Into the restaurant-rich Randolph Street area, the owner of Gilt Bar, Brendan Sodikoff, is bringing Maude’s Liquor Bar (840 W. Randolph St.; no phone yet), which we first heard about from the 312 Dining Diva. “The theme we are going with is dirty French barbecue,” Sodikoff says. (“Dirty” apparently means “like a dive bar in Paris,” according to Sodikoff.) Fresh-made sausage, grilled food, and a raw bar will appear, as well as fancy cocktails, which Sodikoff says they’re hoping to deliver within three to five minutes of ordering. “Everyone else is telling me five to seven minutes [is the best possible],” he says. “They are probably right. They are always right.” The 45-seater (plus upstairs lounge area), named after a French immigrant Sodikoff encountered in an “American roots kind of book,” is scheduled to open in 87 days, according to a countdown on the restaurant’s website. Sodikoff acknowledges the countdown date might be overoptimistic. “My guess is that we won’t do it in [time], but that’s my plan,” he says.
“I won’t eat anything that has intelligent life, but I’d gladly eat a network executive or a politician.” –Marty Feldman (1934–1982), English actor
Don of a New Day
After a September debut, rapidly followed by a November closing for basement renovations, Don Diablo (3749 W. Fullerton Ave.; 773-489-3748), has come back to life. Doors reopened July 18th under the supervision of Angel Hernandez, the chef and owner of the space’s previous occupant, Fonda del Mar, and its reincarnation, Don Diablo. The revamped menu focuses on entrées without abandoning the smaller stuff. “I still keep a few tacos,” Hernandez says. “[They’re] good for the people.” Entrées include lamb in salsa borracha ($16) and slow-cooked pork in banana leaf with achiote ($14). “We went cheaper but kept the same quality of food,” he says. It’s BYO (Fonda del Mar had a full bar), and if you bring your own tequila, the kitchen will use it to make margaritas. Maybe this concept could be extended—we’d be happy to bring some restaurant the huge sheaf of garlic chives from our CSA last week if they’d use them in something and feed it to us.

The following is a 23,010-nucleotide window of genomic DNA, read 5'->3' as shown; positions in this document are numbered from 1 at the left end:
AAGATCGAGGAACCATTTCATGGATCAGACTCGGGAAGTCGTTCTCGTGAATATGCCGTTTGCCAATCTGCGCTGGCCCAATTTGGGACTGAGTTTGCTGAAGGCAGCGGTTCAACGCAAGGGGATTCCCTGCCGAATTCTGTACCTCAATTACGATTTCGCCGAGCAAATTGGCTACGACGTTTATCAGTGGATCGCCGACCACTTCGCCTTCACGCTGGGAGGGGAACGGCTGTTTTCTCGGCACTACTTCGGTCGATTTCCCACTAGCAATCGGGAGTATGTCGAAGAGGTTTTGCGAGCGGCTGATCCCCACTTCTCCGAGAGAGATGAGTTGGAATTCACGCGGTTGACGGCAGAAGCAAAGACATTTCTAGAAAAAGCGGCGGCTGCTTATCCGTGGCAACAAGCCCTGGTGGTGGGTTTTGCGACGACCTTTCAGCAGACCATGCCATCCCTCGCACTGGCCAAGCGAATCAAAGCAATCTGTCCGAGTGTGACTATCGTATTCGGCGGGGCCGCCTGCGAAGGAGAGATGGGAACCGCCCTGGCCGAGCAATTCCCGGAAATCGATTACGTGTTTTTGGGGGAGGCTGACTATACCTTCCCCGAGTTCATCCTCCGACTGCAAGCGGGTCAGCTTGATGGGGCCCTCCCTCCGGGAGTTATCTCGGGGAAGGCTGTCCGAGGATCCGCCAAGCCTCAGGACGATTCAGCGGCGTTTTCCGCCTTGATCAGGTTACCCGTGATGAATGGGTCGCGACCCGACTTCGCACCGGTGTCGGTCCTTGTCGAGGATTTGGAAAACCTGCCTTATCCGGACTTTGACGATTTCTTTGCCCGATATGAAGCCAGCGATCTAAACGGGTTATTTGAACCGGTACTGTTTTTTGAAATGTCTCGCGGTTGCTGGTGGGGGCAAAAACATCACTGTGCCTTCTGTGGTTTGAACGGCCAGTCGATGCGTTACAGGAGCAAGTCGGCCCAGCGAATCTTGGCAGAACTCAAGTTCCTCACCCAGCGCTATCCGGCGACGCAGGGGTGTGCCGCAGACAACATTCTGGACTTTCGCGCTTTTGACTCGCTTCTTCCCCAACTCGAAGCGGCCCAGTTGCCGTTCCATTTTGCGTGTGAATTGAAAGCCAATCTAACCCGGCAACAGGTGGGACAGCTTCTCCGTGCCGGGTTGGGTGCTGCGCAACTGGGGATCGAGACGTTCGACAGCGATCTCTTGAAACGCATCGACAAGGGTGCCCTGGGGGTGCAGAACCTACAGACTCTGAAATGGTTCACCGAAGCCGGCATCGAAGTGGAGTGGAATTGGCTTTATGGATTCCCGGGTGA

Five Questions about Rustico Grill and Groupon
Alma Herrera was a partner at Rustico Grill (2515 N. California Ave.), which closed June 18th, a few months after offering a steeply discounted coupon through Groupon, in which customers could pay $20 for a coupon for $50 worth of food. Groupon usually splits revenues 50-50 with businesses, so Rustico’s cut of the proceeds would be $10 per coupon, minus credit-card-processing fees. (Groupon holders who did not redeem their Rustico coupons may call 877-788-7858 before the expiration date for a full refund.)
D: When you had the idea of doing a Groupon, were you looking to bring in more people?
AH: Yes. It was the middle of the winter, about February. We were in need of customers. No one was going out, and no one was spending money. [Rustico’s offer posted in April.]
D: So what happened?
AH: We sold about 3,600 Groupons.
D: Did it bring in a lot of people to spend their $50?
AH: It did, but, unfortunately, it brought the most people the first three or four weeks. Most people ordered exactly $50. It would be better if people ordered more than $50 because then they would spend a little more money. There were even groups of four or six spending $50 total.